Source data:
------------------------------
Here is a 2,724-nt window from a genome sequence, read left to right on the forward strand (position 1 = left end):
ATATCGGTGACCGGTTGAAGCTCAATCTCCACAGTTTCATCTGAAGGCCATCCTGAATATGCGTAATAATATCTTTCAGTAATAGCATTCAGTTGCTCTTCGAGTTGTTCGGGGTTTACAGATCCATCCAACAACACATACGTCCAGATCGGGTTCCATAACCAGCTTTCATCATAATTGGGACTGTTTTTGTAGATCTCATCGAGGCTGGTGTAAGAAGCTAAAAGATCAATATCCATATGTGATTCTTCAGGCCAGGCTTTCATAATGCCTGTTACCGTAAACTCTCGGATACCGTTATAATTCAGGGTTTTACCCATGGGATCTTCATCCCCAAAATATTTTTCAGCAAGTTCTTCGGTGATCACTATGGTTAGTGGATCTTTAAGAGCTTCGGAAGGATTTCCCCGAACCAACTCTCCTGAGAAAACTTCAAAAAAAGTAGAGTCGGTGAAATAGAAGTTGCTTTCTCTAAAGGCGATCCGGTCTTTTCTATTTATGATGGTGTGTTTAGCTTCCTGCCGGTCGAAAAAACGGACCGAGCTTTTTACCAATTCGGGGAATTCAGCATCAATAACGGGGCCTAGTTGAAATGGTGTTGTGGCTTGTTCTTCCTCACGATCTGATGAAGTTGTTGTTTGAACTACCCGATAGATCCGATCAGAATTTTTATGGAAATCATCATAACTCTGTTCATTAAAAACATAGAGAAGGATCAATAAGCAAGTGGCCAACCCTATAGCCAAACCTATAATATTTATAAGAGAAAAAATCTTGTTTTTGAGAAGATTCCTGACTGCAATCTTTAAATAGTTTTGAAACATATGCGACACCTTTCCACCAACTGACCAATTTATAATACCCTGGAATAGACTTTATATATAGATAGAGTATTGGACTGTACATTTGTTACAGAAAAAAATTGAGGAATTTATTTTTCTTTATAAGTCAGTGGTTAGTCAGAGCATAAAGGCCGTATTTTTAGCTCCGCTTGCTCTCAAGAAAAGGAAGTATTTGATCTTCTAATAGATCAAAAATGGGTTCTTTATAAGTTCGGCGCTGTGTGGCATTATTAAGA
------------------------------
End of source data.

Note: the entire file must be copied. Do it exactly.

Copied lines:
Here is a 2,724-nt window from a genome sequence, read left to right on the forward strand (position 1 = left end):
ATATCGGTGACCGGTTGAAGCTCAATCTCCACAGTTTCATCTGAAGGCCATCCTGAATATGCGTAATAATATCTTTCAGTAATAGCATTCAGTTGCTCTTCGAGTTGTTCGGGGTTTACAGATCCATCCAACAACACATACGTCCAGATCGGGTTCCATAACCAGCTTTCATCATAATTGGGACTGTTTTTGTAGATCTCATCGAGGCTGGTGTAAGAAGCTAAAAGATCAATATCCATATGTGATTCTTCAGGCCAGGCTTTCATAATGCCTGTTACCGTAAACTCTCGGATACCGTTATAATTCAGGGTTTTACCCATGGGATCTTCATCCCCAAAATATTTTTCAGCAAGTTCTTCGGTGATCACTATGGTTAGTGGATCTTTAAGAGCTTCGGAAGGATTTCCCCGAACCAACTCTCCTGAGAAAACTTCAAAAAAAGTAGAGTCGGTGAAATAGAAGTTGCTTTCTCTAAAGGCGATCCGGTCTTTTCTATTTATGATGGTGTGTTTAGCTTCCTGCCGGTCGAAAAAACGGACCGAGCTTTTTACCAATTCGGGGAATTCAGCATCAATAACGGGGCCTAGTTGAAATGGTGTTGTGGCTTGTTCTTCCTCACGATCTGATGAAGTTGTTGTTTGAACTACCCGATAGATCCGATCAGAATTTTTATGGAAATCATCATAACTCTGTTCATTAAAAACATAGAGAAGGATCAATAAGCAAGTGGCCAACCCTATAGCCAAACCTATAATATTTATAAGAGAAAAAATCTTGTTTTTGAGAAGATTCCTGACTGCAATCTTTAAATAGTTTTGAAACATATGCGACACCTTTCCACCAACTGACCAATTTATAATACCCTGGAATAGACTTTATATATAGATAGAGTATTGGACTGTACATTTGTTACAGAAAAAAATTGAGGAATTTATTTTTCTTTATAAGTCAGTGGTTAGTCAGAGCATAAAGGCCGTATTTTTAGCTCCGCTTGCTCTCAAGAAAAGGAAGTATTTGATCTTCTAATAGATCAAAAATGGGTTCTTTATAAGTTCGGCGCTGTGTGGCATTATTAAGA